Last Chair

I started my journey to officially being a musician as a violinist with my grade school string section.   The good part was that I was officially a part of a musical group of people.  The bad part was that I was officially the worse at what I did.  I was last chair violinist.  It’s somewhat of a humbling feeling to look to your right, see nothing there and realize that you are the least skilled musician in your section.  First chair represents the most talented musician in your section and last chair represent the polar opposite.

Being last chair violinist didn’t really phase me all that much because I was just so excited to be handpicked to leave my fourth grade classroom a few times a week to assemble with this group of people that, joined together, made this amazing sound.  I had zero aspirations to be first chair or even second or third chair violinist because being in the orchestra at all was satisfactory enough for me.  Before being asked to join the orchestra I wasn’t connected to anything at all.  I didn’t belong to a sports team, or any other kind of group; not even a book club.  I was just excited to have some kind of musical identity and a group to belong to, even if it meant I had the least glamorous seat in the house.

Just months after I had convinced my parents into getting me a violin, I asked for a drum set for my birthday.  My mother frowned and said, “But what about the violin I just paid all of that money for?”   I abruptly stopped eating my cereal and smugly said, “I’m going to play both”.   Surprisingly, neither of my parents insisted that I drop one of the instruments and just decide to  play one of them.  Unlike playing the violin, playing drums seemed to come to me quite naturally as if I had been doing it my whole life (all nine years of it).  There wasn’t any room in the school concert band for another drummer, but I still played drums in talent shows and for the choir performances my general music teacher would put on at my grade school.

I was a musician version of Jekyll and Hyde; I had one identity as the nervous, poorly skilled, shy last chair violinist, and another identity as an arrogant drummer with few musical peers.  You would think that I would quit playing violin after having much better results playing the drums, but I loved being in the orchestra.  It wasn’t about me achieving a higher status playing violin, it was about being a part of the group.  I clearly understood that on average, most people don’t know the last chair violinist from the first chair violinist in the orchestra, they just see a group.  When I performed, I was on the same stage as the first chair violinist.  We all took bows at the end of the performance at the same time.  I rode the same bus and read the same music as the first chair violinist.  I think you get my point.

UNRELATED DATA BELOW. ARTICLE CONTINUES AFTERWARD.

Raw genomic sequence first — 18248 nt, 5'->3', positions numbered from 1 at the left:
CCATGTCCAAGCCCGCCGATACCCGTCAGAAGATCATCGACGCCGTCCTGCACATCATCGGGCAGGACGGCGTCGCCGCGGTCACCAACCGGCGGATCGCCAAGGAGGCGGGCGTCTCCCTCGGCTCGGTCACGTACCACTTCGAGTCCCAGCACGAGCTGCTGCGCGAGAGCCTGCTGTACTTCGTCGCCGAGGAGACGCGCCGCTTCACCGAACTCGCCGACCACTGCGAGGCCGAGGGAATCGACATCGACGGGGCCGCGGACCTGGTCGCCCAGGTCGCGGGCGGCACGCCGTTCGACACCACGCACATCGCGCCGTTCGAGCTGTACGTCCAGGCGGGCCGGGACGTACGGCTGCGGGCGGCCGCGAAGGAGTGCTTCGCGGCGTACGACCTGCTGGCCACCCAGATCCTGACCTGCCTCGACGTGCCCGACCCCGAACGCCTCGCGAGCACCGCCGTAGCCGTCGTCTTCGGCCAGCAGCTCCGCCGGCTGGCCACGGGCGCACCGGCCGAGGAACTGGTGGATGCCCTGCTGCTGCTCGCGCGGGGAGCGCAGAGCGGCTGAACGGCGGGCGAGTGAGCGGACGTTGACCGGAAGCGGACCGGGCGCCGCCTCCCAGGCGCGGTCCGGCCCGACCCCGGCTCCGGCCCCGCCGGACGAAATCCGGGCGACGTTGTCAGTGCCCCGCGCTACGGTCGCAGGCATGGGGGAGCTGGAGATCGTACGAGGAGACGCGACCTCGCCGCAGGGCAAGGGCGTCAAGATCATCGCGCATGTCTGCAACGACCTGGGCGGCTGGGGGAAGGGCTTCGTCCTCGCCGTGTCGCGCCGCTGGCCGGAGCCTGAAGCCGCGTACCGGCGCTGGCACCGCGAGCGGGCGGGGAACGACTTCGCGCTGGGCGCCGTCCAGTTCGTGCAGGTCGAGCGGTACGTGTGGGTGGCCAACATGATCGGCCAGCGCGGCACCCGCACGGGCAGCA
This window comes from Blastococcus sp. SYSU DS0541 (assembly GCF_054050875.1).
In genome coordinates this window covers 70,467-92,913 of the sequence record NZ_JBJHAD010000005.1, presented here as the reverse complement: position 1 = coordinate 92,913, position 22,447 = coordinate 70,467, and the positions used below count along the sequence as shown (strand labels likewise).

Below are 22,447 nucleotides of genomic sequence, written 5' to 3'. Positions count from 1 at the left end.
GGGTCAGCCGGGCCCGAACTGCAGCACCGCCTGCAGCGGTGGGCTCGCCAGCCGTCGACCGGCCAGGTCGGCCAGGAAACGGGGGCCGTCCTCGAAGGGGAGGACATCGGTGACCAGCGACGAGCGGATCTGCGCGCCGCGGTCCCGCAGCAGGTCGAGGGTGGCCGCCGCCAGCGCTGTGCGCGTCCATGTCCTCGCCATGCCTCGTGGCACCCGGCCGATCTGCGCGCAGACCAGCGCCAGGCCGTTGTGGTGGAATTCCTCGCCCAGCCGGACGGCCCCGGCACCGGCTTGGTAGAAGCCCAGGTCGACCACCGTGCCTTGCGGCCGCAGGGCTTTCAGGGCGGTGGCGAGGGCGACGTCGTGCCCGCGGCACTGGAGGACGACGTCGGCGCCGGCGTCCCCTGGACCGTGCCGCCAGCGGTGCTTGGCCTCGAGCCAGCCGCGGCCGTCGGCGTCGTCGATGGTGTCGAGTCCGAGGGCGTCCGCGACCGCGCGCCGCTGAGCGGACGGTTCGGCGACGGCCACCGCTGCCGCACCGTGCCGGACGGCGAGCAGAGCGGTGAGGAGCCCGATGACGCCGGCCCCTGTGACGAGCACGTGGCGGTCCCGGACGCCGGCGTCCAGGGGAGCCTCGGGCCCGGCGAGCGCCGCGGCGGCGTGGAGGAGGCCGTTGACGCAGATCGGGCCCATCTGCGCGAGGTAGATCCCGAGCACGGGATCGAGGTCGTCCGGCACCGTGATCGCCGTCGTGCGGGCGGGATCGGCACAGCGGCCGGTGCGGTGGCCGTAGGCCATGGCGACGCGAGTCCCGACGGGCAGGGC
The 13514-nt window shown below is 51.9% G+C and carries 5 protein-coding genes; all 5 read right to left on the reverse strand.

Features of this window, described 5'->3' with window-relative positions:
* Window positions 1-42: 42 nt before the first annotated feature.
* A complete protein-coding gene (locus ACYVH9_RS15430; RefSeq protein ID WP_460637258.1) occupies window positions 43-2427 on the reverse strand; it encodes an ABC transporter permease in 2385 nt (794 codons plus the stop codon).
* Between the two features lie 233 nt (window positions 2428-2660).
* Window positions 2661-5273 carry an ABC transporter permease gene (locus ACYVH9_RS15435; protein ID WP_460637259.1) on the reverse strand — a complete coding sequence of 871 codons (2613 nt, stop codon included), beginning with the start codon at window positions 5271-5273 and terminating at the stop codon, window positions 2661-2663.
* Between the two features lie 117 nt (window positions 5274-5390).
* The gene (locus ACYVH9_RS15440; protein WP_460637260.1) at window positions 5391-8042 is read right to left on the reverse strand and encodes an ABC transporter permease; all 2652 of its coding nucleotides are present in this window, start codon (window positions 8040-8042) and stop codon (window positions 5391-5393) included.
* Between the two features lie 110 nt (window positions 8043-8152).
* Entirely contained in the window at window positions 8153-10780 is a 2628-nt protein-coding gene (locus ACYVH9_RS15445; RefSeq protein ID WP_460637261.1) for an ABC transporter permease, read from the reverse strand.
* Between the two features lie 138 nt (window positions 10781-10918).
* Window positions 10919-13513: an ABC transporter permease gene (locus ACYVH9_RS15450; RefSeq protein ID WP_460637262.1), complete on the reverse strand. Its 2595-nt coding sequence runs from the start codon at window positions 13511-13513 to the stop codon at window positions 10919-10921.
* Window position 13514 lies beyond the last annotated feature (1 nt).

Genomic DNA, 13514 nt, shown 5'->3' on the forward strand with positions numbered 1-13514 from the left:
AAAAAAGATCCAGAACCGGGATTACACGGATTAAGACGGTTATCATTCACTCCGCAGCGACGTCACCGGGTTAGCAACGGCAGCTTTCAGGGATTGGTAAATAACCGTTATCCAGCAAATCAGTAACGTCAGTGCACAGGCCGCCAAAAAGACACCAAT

My highest achievement on violin was being next to last chair when I was a seventh grader in middle school.  To my shock and surprise there was a girl from a different grade school that managed to play violin worst than I did.  I didn’t even think it was possible to play violin worse than me, but alas I was effortlessly promoted one seat up to the left because it was indeed possible to suck more than I did.  The saddest part was that the girl hated my guts and was embarrassed to be last chair and would regularly challenge me for my chair.  She failed every single time.  I thought my days of being last chair were finally over.  Then something unexpected happened.

At the beginning of my eight grade school year in middle school, the orchestra only had one bassist because the other bassists went on to high school.  Before orchestra rehearsal, the conductor said, “We need another bass player.  Is there anyone in the orchestra that is interested in switching instruments?  I’ll give free private bass lessons after school to catch you up to speed if you’re interested.”  Without hesitation, I quickly jumped up out of my seat and raised my bow wielding hand.  I looked around the band room as I stood and was relieved to discover that I was the only student interested in the conductor’s proposal.  The conductor was genuinely excited, as was I, and that was my last day as a violinist. 

I spent most of my extra time after school, in eight grade, in a small instrument storage room near the band rehearsal room, switching my brain from reading treble clef sheet music to reading bass clef sheet music and learning the proper way to hold and play upright string bass.
During the first semester of eight grade, I was strictly confined to private lessons in a small room during the regular orchestra rehearsal time and didn’t get to join the band as a bassist until the following semester.  The other bass player was my friend and bassist in my after school R&B band, so that made the instrument switch experience even more fun.  One day, during downtime at orchestra rehearsal, the other bassist and I were sitting, hiding behind our instruments talking and I laughed.  He asked, “What’s so funny?”  I said, “After years of being last chair violinist, I finally get bumped up from last chair.  I switched to upright string bass and now I’m last chair again.”


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